b) His barbed poetic response to the farmer at Fyrish for reproving him for putting his head in the well in which he concludes
Chan aite Comhnuidh Fyrish dhuit Fyrish is no dwelling-place for you
‘S an oidche nis ann And the night now in it
FM suggests ‘the last line suggests that death is at hand for Mr. Walker. But the farmer survived for several years after the demise of the Bard.’ (p.73)
The Bard fell in love (according to Hugh MacNair, possibly with Miss Munro of Balconie). ‘It was a hopeless passion; and the outcome was that Rob hanged himself from a tree in the old graveyard, Cladh Churadin…’..’a neighbour, Hugh Urquhart, Am Brebadair Bodhar (The Deaf Weaver), a good pious man …. Was aware, in some occult way of what had happened, and told those concerned where to look. As the body of the suicide could not be laid in consecrated ground, Bard Macra was buried in Balconie ground, on the other side of the river from Kiltearn.’ (pp.72-4)
Craig na Cailleich
Big John Cameron, the contractor at the quarry in the 1880’s, employed an Evanton man, notable in that he used to tie strings for the cure of sprains.’ (p.92)
Tealoid (above Foulis Castle)
Extract from OSA 1790s: ‘It was a common practice in the memory of some still alive, for superstitious persons to frequent the well, and after drinking the water, to tie some rags to the branches of the surrounding trees.’
Tigh na Faoileig – House of the Gull
Kiltearn shore en route to church.
At end C19 the wife of the fisherman, who was from the ‘other side’/ The Black Isle? ‘had a reputation of being a psychic. Prior to a funeral, she used to hear the spirit of the dead scream as it passed over the tiny stream …. One day the fisherman was in the village, and looked into the carpenter’s shop where my father was making a coffin. “I knew you’d be at the coffin,” said he, 2 last night the wife heard the soul of the dead give skirl as it went over the water to the churchyard.” “The spirit was going the wrong way then,” responded my father, “for the corpse that’s to be in this coffin is for the Alness Churchyard.”’ (pp.94-5)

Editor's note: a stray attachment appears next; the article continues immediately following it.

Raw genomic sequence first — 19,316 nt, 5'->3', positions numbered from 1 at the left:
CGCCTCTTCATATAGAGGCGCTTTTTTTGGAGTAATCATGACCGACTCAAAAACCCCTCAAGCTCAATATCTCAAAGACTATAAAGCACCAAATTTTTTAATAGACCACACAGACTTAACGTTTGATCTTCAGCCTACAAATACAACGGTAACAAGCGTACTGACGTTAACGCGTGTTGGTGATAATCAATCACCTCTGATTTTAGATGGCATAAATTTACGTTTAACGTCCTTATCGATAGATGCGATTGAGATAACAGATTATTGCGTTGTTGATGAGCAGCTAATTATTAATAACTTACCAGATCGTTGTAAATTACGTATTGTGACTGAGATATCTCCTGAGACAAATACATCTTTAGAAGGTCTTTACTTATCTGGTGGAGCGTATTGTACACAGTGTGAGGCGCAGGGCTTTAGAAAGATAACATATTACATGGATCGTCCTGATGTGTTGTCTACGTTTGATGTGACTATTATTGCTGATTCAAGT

Tobar na Slabhraidh – Well of the Chain
At Balconie. ‘There was supposed to be a curative property about the water. About a century ago, an Evanton boy had a rash which was not leaving him. A wise woman known as Mhaighdeann Bhan meaning Maiden White, because her white hair hung down over her shoulders, told the parents the rash had been caused by someone with an Evil Eye. She made the father fetch water from Tobar na Slabhraidh. Into it she put a gold ring, a shilling and a halfpenny, muttered a few words over it, and washed the affected part. The boy was cured.’ (p.96)
Jaydac the Witch
(Lived near Drummore)
‘She once put a spell on the Drummore cows, preventing their giving milk. The farmer did not know who was responsible. But he knew what to do. He filled a bottle with water, corked it, and set it by the byre door. Perhaps he said a few words over it, I do not know. So long as the water was in the bottle, so long would his enemy be unable to empty his or her bladder. In a day or so Jaydac turned up. She took the spell off the cows, and the bottle was emptied to her great relief..’ (p.97)
Aileen na Keever
By the right bank of the Allt Granda, several yards above the main road. ‘A mound here is known as the Dead Man’s Grave’ after ‘a tramp’, who ‘got too much drink’ and ‘went over the high bank’. ‘A suicide could not be buried in consecrated ground, so a hole was dug close by where he was found. His name was probably Maciver.’ ‘Of the heap of stones on the grave it would be necessary to shut your eyes and throw a stone, otherwise you would dream of the dead man in the night.’ (p.97)
Glenglass Road, near turn to Lagvullin.
‘I have heard of a dying woman from Assynt asking for a drink from it. A lady ghost, it was said, used to be seen at that spot; perhaps because at night it was very dark, being thickly roofed by trees. It was also said that “things” were sometimes seen on the stone steps to the gate into Assynt House grounds…’ (p.98).
Clach el a Reach (NW of Wyvis Lodge)
Possibly Clach ‘Ille Reaich, Stone of the Brindled Lad.
The Brindled Lad, or Grey Lad, was one of the many names for Satan (p.102)
Loch a’Chapuill - Horse of the Horse or Mare
Behind the Glen Glass peat mosses.
‘It was a haunt of an each-uisge, a water-horse. I do not certainly remember which of the old ladies of the glen told me, when I was a boy, that she had seen that each-uisge in her young days – sometime in the first half of last century (C19)’. (p.107)